The Book Marketing Shakeup

Today’s post is by Troy Lambert.

For the Indie author, marketing has always been a challenge. As we discover new advertising outlets, so do those at the Big 5 and even other large publishing houses. They have money that goes deeper than ours and can outbid us on a number of platforms.

What does that mean? Well, advertisers who were putting their ad spend into television, newspapers, and other physical “shotgun”-style ads have finally determined that targeted digital marketing is where it’s at. That means the influx of a lot of big money to places like Amazon and Facebook—places where authors used to stand a fighting chance to compete for ad space.

But there are countless indie authors who are now experiencing something new: ads that used to work, that used to get them a great return or at least a reasonable one, are no longer working.

By that I don’t mean sales are declining or click-through rates are lower. I mean they have nearly disappeared. Is this the death of the successful indie author? What’s next in the marketing world for authors after the latest shakeup?

Platform Ownership

It’s long been said by other businesses that the way to go is to operate on platforms you know you own and control. In other words, advertising on places like Facebook and Amazon will always be competitive and based on demand, bidding, and other pricing factors. If you are facing a large competitor, they can simply outspend you and drive you out of that marketplace.

Where that won’t happen is your own website and your own social media. While that is still housed on someone else’s platform, so subject to their rules and algorithms, at least you can control what is posted there, and if you interact well with your fans, they become your sharing network. Word of mouth is still the greatest form of advertisement.

Your own website is the place to share about you and your books—and even for most authors a great place to sell them directly to your readers. Even if sales are slow at first, understand that eventually your direct platform is the sales channel you can absolutely control.

This is vital to your future success. The things you own and control are and always will be your greatest assets.

Google Ranking

One thing authors often ignore is the search results on Google. Why? Amazon is where they sell the most books, and more people search for books and stories there than anywhere else. However, the same keywords you use on Amazon could be your answer to marketing on Google too, and as book searches move to wider platforms, Google will become more of a factor for authors.

This is yet another argument for wide distribution. That doesn’t just mean putting your print book on every platform that you can. It also means exploring audiobooks, releasing your books as a serial, and more. There are many ways to get your books and stories to readers, and the future of indie publishing means you should use them all, including print books in libraries and indie bookstores, writer events, and whatever other means you can use to reach readers.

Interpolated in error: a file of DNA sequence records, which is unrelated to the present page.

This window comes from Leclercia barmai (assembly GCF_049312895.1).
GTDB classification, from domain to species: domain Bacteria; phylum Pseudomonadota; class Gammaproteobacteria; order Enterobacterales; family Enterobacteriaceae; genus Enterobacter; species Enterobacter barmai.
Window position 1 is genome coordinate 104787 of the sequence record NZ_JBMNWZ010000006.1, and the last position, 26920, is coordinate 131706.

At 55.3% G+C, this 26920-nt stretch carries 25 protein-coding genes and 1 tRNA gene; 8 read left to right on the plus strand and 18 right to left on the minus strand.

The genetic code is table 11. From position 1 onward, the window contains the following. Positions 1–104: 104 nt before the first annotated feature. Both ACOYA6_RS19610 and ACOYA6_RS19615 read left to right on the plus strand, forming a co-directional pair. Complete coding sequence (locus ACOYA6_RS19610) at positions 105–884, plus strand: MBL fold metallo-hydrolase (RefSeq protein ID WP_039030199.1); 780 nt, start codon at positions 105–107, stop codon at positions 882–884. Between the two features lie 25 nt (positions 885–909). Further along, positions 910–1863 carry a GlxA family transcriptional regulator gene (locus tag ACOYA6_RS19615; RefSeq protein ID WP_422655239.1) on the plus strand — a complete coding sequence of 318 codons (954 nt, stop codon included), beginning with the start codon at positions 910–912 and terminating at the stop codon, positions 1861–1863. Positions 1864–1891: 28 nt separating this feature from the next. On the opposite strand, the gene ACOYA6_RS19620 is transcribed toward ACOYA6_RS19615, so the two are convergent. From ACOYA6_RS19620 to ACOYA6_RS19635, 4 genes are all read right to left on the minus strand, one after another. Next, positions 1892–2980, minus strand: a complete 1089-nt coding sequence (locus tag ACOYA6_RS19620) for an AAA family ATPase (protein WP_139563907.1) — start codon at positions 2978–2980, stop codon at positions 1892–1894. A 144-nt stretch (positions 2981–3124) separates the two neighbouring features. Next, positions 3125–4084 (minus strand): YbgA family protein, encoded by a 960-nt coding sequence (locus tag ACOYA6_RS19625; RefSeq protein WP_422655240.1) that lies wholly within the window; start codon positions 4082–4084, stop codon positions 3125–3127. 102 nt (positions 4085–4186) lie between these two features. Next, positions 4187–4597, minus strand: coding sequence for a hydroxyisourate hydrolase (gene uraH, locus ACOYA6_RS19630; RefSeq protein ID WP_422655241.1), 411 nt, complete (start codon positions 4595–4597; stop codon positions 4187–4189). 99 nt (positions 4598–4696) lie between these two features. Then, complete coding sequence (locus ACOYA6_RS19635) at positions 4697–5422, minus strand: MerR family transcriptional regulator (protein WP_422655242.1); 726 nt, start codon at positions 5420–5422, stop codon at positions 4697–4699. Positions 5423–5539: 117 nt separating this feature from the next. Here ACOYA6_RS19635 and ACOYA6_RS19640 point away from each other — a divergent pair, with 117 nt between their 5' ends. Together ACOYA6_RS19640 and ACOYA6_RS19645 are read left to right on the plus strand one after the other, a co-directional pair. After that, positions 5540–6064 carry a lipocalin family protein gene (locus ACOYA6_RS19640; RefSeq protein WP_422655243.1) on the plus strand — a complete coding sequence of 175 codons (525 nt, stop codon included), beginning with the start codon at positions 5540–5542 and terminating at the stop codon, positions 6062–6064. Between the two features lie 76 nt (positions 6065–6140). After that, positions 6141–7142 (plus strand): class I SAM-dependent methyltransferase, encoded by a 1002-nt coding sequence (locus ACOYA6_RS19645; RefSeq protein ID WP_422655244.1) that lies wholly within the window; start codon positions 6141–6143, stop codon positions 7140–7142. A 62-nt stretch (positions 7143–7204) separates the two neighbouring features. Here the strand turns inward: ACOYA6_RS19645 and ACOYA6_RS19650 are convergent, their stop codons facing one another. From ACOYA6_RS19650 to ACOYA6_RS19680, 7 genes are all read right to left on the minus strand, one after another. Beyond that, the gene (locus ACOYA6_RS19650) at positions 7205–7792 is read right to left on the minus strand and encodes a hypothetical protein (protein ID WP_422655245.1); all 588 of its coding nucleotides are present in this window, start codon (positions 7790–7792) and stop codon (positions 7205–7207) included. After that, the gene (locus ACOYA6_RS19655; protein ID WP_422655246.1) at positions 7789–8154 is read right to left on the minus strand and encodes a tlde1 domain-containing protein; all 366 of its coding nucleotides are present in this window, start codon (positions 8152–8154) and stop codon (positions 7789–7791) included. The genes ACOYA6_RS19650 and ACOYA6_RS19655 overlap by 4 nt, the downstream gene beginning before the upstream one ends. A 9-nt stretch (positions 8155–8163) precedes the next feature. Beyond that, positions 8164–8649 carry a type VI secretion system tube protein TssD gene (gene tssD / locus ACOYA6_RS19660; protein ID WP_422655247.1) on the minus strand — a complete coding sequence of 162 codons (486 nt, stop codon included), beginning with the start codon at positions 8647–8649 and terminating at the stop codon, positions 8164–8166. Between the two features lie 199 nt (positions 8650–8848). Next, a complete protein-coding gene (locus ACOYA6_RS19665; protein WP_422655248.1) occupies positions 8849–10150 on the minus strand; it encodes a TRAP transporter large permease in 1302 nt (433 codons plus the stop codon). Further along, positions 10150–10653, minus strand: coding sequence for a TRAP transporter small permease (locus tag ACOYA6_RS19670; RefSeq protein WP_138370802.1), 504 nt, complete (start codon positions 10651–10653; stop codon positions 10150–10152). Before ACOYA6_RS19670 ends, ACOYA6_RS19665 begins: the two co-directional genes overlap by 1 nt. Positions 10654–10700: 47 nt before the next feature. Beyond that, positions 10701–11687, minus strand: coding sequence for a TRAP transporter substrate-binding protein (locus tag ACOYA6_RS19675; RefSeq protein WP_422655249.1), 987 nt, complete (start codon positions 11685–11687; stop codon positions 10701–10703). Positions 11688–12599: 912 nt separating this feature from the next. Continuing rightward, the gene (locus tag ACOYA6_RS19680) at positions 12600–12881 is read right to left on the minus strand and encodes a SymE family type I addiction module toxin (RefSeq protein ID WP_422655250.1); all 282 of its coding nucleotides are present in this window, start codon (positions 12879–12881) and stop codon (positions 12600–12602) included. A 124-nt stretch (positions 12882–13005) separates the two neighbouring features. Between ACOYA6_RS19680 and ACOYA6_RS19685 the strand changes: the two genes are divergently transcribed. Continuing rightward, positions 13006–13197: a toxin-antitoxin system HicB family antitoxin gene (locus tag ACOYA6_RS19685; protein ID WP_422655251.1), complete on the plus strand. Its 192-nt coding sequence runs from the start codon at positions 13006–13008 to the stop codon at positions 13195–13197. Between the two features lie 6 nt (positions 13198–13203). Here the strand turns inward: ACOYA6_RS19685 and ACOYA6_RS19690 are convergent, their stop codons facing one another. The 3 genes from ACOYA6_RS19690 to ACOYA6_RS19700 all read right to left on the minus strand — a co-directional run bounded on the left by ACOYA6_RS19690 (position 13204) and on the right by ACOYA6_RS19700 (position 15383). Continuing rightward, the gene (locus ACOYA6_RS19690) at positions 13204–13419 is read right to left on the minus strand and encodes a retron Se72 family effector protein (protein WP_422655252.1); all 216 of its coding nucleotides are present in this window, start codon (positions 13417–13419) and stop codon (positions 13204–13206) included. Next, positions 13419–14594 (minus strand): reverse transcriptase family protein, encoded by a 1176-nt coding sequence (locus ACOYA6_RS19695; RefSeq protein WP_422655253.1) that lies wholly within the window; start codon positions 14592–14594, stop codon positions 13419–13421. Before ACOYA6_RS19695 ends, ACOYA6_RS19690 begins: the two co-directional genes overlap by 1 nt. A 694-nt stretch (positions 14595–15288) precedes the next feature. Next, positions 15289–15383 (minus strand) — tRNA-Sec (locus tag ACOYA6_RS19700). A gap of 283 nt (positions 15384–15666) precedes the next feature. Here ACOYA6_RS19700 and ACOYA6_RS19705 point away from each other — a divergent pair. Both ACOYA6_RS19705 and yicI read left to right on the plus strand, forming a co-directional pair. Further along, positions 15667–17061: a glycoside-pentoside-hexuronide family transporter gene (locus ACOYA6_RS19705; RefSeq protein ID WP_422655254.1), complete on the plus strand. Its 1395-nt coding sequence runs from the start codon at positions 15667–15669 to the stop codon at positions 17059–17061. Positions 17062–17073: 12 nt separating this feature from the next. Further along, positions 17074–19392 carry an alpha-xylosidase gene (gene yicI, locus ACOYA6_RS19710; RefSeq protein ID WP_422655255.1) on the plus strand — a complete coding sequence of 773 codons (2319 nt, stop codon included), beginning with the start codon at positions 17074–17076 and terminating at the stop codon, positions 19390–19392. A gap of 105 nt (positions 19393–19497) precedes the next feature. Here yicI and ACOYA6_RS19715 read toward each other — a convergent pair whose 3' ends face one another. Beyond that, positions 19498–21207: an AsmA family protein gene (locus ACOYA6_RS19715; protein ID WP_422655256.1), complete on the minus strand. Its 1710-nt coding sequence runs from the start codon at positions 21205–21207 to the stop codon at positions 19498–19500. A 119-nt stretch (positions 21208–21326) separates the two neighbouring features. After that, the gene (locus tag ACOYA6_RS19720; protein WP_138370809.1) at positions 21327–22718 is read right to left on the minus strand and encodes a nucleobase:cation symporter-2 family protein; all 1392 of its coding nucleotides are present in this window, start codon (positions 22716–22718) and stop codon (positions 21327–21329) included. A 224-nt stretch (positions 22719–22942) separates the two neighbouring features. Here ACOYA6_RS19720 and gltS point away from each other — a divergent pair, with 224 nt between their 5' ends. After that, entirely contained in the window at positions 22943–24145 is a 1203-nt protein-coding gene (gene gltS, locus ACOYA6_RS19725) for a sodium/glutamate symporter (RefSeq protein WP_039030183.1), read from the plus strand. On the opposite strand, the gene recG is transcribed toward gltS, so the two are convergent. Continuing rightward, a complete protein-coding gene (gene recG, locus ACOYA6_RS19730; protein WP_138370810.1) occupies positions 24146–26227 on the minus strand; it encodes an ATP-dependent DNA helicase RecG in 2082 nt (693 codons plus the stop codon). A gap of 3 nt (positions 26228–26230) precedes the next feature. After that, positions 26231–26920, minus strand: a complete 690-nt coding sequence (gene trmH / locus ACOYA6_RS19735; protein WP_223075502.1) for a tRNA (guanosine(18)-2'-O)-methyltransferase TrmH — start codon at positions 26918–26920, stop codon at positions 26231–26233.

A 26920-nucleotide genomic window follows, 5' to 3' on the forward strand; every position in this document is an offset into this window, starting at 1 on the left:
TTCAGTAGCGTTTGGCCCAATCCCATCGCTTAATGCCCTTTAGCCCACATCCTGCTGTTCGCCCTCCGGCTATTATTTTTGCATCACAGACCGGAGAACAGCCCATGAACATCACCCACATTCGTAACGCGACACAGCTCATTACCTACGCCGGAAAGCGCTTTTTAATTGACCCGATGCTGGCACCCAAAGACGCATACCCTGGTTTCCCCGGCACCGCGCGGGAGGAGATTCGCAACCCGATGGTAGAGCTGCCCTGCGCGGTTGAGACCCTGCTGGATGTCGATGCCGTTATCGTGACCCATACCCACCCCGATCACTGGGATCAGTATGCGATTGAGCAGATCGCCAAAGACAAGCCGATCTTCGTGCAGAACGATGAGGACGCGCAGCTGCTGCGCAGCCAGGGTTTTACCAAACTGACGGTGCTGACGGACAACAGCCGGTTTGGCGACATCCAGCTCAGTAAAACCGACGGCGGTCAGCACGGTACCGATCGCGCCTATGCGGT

Writer Cooperatives and Sharing

Why do the big publishers have more money and leeway for marketing? Well, they have a lot of authors to draw from. They can cross-promote work several ways and can use that network to expand readership.

As indie authors, so can we. The likelihood is that you know plenty of authors in your genre or a closely related one, and if you all shared your insights and connections with one another, everyone would make more in the long run. This means a couple key shifts for writers:

  • Adopt an attitude of abundance: There are plenty of readers out there for everyone, and by sharing someone else’s work, you are not diminishing your own.
  • Set aside your ego: Writers have some of the largest and most fragile egos I know of. It’s kind of a trait you need to promote your own work and yet still handle negative reviews and other issues. To cooperate with other writers, you need to set that ego aside and share freely with others while accepting their feedback and potential rejection.
  • Stop working alone: Work together. Set fair prices. Write collaborative projects. Pool your resources. Share connections and insights. There are many of us out here experiencing the same struggles.

If we work together, we can put the power of indie authors on par with the power of publishers. Yes, we must be creative and daring, but isn’t that what we do anyway? We just need to apply that creativity to marketing as much as we do to our writing.

Email Lists and Street Teams

The other thing you own is your email list and your street team information. No matter where you operate them from, the data they generate is yours. You should download your lists and save them frequently in case you have to switch platforms at some point or change to your own email server.

The same is true with the members of your street team. As Facebook and other platforms change, you may need to shift your focus too. However, most of your street team members will have a presence on more than one platform, so as you pivot so will they.

It pays to remember that marketing shakeups happen from time to time. The things that “every author needed to do” ten years ago is out of date today, and what works today likely won’t be the same thing that works five years from now.